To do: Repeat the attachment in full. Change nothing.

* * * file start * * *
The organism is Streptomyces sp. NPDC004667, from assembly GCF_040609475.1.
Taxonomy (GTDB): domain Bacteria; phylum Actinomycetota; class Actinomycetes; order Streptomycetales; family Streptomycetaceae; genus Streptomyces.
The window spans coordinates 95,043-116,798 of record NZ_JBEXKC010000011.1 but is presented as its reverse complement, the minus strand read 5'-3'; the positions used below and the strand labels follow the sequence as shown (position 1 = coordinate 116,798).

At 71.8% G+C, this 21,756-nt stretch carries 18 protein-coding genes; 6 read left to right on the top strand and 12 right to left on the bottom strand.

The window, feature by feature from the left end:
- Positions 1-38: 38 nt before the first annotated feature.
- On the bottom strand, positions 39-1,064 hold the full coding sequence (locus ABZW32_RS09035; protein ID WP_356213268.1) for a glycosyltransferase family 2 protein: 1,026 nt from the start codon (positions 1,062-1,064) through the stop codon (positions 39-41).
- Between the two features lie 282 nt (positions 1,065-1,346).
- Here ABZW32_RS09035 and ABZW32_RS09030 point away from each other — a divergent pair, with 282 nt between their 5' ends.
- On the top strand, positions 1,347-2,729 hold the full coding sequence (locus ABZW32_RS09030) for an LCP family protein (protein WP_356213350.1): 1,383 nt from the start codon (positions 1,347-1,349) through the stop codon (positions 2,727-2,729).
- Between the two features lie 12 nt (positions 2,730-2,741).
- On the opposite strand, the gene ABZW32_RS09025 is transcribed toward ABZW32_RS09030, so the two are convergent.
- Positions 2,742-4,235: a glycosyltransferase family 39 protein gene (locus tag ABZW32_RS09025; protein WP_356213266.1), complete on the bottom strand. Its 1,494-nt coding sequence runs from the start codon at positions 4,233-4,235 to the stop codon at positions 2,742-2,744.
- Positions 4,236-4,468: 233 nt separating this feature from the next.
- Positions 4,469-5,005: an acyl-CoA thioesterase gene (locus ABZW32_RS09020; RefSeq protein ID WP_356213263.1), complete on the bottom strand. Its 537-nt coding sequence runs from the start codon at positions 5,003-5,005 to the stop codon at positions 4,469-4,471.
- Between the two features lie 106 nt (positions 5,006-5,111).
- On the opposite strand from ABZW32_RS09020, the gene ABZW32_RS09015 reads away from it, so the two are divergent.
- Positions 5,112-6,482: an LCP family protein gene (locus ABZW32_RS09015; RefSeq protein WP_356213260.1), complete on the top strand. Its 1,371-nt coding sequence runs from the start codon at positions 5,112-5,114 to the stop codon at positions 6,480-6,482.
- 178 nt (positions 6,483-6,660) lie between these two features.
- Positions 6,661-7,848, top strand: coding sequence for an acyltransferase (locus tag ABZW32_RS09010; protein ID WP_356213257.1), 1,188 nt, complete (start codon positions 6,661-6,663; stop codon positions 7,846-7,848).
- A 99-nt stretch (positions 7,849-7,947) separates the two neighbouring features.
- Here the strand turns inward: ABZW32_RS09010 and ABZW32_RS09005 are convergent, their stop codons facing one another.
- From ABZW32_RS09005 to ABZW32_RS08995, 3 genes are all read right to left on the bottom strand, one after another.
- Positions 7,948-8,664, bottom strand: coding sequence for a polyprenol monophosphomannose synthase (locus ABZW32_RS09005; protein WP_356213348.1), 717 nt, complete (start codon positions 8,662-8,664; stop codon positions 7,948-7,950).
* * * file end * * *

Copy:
The organism is Streptomyces sp. NPDC004667, from assembly GCF_040609475.1.
Taxonomy (GTDB): domain Bacteria; phylum Actinomycetota; class Actinomycetes; order Streptomycetales; family Streptomycetaceae; genus Streptomyces.
The window spans coordinates 95,043-116,798 of record NZ_JBEXKC010000011.1 but is presented as its reverse complement, the minus strand read 5'-3'; the positions used below and the strand labels follow the sequence as shown (position 1 = coordinate 116,798).

At 71.8% G+C, this 21,756-nt stretch carries 18 protein-coding genes; 6 read left to right on the top strand and 12 right to left on the bottom strand.

The window, feature by feature from the left end:
- Positions 1-38: 38 nt before the first annotated feature.
- On the bottom strand, positions 39-1,064 hold the full coding sequence (locus ABZW32_RS09035; protein ID WP_356213268.1) for a glycosyltransferase family 2 protein: 1,026 nt from the start codon (positions 1,062-1,064) through the stop codon (positions 39-41).
- Between the two features lie 282 nt (positions 1,065-1,346).
- Here ABZW32_RS09035 and ABZW32_RS09030 point away from each other — a divergent pair, with 282 nt between their 5' ends.
- On the top strand, positions 1,347-2,729 hold the full coding sequence (locus ABZW32_RS09030) for an LCP family protein (protein WP_356213350.1): 1,383 nt from the start codon (positions 1,347-1,349) through the stop codon (positions 2,727-2,729).
- Between the two features lie 12 nt (positions 2,730-2,741).
- On the opposite strand, the gene ABZW32_RS09025 is transcribed toward ABZW32_RS09030, so the two are convergent.
- Positions 2,742-4,235: a glycosyltransferase family 39 protein gene (locus tag ABZW32_RS09025; protein WP_356213266.1), complete on the bottom strand. Its 1,494-nt coding sequence runs from the start codon at positions 4,233-4,235 to the stop codon at positions 2,742-2,744.
- Positions 4,236-4,468: 233 nt separating this feature from the next.
- Positions 4,469-5,005: an acyl-CoA thioesterase gene (locus ABZW32_RS09020; RefSeq protein ID WP_356213263.1), complete on the bottom strand. Its 537-nt coding sequence runs from the start codon at positions 5,003-5,005 to the stop codon at positions 4,469-4,471.
- Between the two features lie 106 nt (positions 5,006-5,111).
- On the opposite strand from ABZW32_RS09020, the gene ABZW32_RS09015 reads away from it, so the two are divergent.
- Positions 5,112-6,482: an LCP family protein gene (locus ABZW32_RS09015; RefSeq protein WP_356213260.1), complete on the top strand. Its 1,371-nt coding sequence runs from the start codon at positions 5,112-5,114 to the stop codon at positions 6,480-6,482.
- 178 nt (positions 6,483-6,660) lie between these two features.
- Positions 6,661-7,848, top strand: coding sequence for an acyltransferase (locus tag ABZW32_RS09010; protein ID WP_356213257.1), 1,188 nt, complete (start codon positions 6,661-6,663; stop codon positions 7,846-7,848).
- A 99-nt stretch (positions 7,849-7,947) separates the two neighbouring features.
- Here the strand turns inward: ABZW32_RS09010 and ABZW32_RS09005 are convergent, their stop codons facing one another.
- From ABZW32_RS09005 to ABZW32_RS08995, 3 genes are all read right to left on the bottom strand, one after another.
- Positions 7,948-8,664, bottom strand: coding sequence for a polyprenol monophosphomannose synthase (locus ABZW32_RS09005; protein WP_356213348.1), 717 nt, complete (start codon positions 8,662-8,664; stop codon positions 7,948-7,950).